The artist Cornelia Parker has, over her career, crushed a collection of silver artefacts with a steamroller; had the British army blow up a garden shed; wrapped Rodin’s The Kiss in miles of string; and collected dust and fibres from Sigmund Freud’s couch. What, then, would she make of the 2017 general election, for which she was the official artist? She was tempted, she said in Westminster this week, to play on the idea of a hung parliament – perhaps some kind of perilously “teetering sculpture”. But in the end, she felt she could not do otherwise than represent the voices – often anxious, fearful, or angry – of the people she had encountered during her time observing the election campaign. “I was bombarded by so much emotion and visual information I had to have sound, and sensation,” she said. The works, which go on public display in Westminster Hall from Monday, consist of two films and a series of photographs. The shorter of the … [Read more...] about ‘An awful lot of distress’: Cornelia Parker’s election art
Art and design
There is something very British about getting the army to blow up a garden shed and then displaying the arrested, flying debris as a work of art, and as a model of the Big Bang at the beginning of the universe. Caught mid-flight, ruptured hot water bottles, gumboots, rakes, hoes, teapots, singed toys, hair-curlers, a mangled copy of Proust’s Remembrance of Things Past and the splintered wreckage of the shed itself hang motionless in a simulated freeze-frame, Matrix-style, in mid-air. Lit by a single light bulb at the explosion’s heart, Cornelia Parker’s 1991 Cold Dark Matter: An Exploded View cast mad expressionist shadows round London’s Chisenhale Gallery. It is an explosion that keeps on happening, and here it is again in one of the newly restored and extended spaces at the Whitworth, which reopens on Saturday. Parker is a good choice. Her work can be intimate as well as spectacular. Even her smallest works can be little mind bombs: a criminal’s sawn-off … [Read more...] about Mindbombs and meteor shows: Cornelia Parker at the Whitworth Art Gallery
What is it to be found? The idea presupposes that something has once been lost; if it’s an object, it can long outlive the loser and bring with it, in its re-emergence, the breath of a forgotten time. Late last century, in the drains of the Roman amphitheatre in London, bits of gold jewellery were found. Not much use to the woman who’d mislaid them in some second-century crush. Finding can be an act of love: the rescue of something or someone that has been otherwise overlooked. Or it can be an act of aggression. All archaeology involves an element of disturbance, of destruction. So does the “discovery” of continents and peoples. Some things do not want to be found. The loss of children is one of the largest of human tragedies, and their finding is one of the oldest and most persistent stories of folklore: Moses; Romulus and Remus. The story is always about how the child’s true identity, usually deliberately suppressed, reasserts itself. Oliver … [Read more...] about Found art: Cornelia Parker and Jarvis Cocker share their spoils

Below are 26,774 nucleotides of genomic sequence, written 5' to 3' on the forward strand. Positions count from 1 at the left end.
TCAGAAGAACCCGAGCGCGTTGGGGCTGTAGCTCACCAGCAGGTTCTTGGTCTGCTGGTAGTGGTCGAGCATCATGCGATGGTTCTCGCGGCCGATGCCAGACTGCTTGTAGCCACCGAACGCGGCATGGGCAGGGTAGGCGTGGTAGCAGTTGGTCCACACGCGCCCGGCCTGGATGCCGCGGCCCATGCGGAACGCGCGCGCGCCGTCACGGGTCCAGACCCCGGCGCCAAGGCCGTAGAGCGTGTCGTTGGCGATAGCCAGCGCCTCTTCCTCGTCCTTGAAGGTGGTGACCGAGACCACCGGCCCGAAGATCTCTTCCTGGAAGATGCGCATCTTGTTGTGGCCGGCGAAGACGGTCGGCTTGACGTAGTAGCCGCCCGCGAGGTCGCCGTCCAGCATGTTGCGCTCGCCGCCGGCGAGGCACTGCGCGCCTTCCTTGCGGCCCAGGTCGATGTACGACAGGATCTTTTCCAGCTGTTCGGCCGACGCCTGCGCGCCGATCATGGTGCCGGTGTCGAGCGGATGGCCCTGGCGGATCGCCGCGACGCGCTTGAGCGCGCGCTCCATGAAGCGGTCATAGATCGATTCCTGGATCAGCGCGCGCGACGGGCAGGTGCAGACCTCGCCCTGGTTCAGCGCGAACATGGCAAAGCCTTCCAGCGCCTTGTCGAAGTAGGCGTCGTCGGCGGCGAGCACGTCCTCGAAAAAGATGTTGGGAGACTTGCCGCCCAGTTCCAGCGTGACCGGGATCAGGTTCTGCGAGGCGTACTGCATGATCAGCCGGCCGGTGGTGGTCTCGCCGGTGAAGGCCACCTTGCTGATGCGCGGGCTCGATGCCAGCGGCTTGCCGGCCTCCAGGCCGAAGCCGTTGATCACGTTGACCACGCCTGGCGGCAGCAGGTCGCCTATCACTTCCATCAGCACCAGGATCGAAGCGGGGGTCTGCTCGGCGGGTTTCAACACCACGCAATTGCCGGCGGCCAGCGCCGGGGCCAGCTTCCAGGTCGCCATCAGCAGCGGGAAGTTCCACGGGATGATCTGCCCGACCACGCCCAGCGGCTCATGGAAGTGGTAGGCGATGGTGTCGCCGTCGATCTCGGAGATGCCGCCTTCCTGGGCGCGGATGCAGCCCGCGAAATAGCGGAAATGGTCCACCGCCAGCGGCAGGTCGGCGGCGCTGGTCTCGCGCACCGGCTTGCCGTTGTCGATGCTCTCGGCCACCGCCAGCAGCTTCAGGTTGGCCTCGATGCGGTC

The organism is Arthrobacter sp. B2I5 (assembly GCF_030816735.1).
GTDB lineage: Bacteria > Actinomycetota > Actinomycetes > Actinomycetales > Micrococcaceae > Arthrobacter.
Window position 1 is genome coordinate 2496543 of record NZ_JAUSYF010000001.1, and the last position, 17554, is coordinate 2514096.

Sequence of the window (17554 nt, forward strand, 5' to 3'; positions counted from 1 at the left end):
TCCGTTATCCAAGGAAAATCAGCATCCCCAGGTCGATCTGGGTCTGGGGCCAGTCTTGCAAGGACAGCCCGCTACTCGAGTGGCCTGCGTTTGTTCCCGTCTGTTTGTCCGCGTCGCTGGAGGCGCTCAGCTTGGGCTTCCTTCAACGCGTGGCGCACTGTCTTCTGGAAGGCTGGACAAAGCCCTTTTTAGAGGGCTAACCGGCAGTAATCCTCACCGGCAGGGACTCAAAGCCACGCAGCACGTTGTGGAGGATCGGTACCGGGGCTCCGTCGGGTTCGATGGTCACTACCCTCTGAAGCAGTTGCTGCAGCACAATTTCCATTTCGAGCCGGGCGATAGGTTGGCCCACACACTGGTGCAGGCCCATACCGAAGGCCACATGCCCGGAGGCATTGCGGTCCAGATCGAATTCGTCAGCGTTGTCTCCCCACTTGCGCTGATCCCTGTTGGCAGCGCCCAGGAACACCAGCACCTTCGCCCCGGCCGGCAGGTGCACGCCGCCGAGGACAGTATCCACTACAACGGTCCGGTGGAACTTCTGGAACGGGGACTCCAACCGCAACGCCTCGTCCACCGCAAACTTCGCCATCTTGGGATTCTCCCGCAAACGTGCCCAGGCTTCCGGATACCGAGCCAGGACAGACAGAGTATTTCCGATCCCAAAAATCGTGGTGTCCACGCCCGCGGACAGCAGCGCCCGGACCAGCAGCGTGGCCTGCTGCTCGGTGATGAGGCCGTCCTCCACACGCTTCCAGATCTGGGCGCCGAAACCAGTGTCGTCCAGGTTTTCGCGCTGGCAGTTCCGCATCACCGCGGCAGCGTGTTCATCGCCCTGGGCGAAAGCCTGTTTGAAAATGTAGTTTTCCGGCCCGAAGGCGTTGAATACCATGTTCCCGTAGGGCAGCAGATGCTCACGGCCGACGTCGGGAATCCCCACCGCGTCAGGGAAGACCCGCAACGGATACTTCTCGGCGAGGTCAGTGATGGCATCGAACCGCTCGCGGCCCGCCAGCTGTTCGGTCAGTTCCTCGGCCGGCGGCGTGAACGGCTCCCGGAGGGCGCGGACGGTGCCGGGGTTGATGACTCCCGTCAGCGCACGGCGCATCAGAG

On a quiet London street just behind Marble Arch, a select group of women make their way to the door of Suzannah Crabb. For A-listers and senior royalty — including the Duchess of Cambridge — she is their secret weapon. Her pieces have vintage charm, with a modern edge. Like body armour, they make the wearer feel as comfortable as possible ‘but just push the edge a little bit’, she explains. Whether for the BAFTAs, Royal Ascot, a family wedding or a royal engagement, they can be sure they’ll look impeccable. The Duchess of Cambridge's secret fashion weapon is designer Suzannah Crabb, who has a small shop based in Marylebone Go for vintage-inspired elegance in a white dress by Suzannah Suzannah 'Flippy Wiggle' dress Available here... Visit site The Duchess of Cambridge has worn some of her very best looks when attending Wimbledon, and this white dress has got to be one of all-time favourites. Kate debuted a white midi length tea dress by … [Read more...] about The secret designer who makes Kate look great: Duchess donned her dresses for Wimbledon and Prince George’s first birthday portraits (And Pippa loves her, too!)
For would-be homebuyers, Lovedon Fields seemed to tick all the boxes. Located on the edge of the historic Hampshire village of Kings Worthy, the development of 50 houses was to combine cutting-edge architectural design with the latest in eco-friendly building techniques. And, the developers claimed, this wouldn't just be a bog standard, new-build estate but a vibrant community set in landscaped grounds. Homeowners were promised a running track, allotments and an orchard criss-crossed with footpaths. There would even be electric cars for the residents to share. Grand Designs presenter Kevin McCloud launched his own property venture in 2007 with his eco-homes business Happiness Architecture Beauty (HAB). But the company's Lovedon Fields development has been beset by problems To cap it all the project came with the ringing endorsement of Kevin McCloud, the face of Grand Designs, the Channel 4 show that for 20 years had charted the highs and lows of building your home. Not content … [Read more...] about Grand Designs guru who reduced investors’ dreams to RUBBLE: On TV, Kevin McCloud guides families’ home-build ambitions. So how did his own venture have such shaky foundations?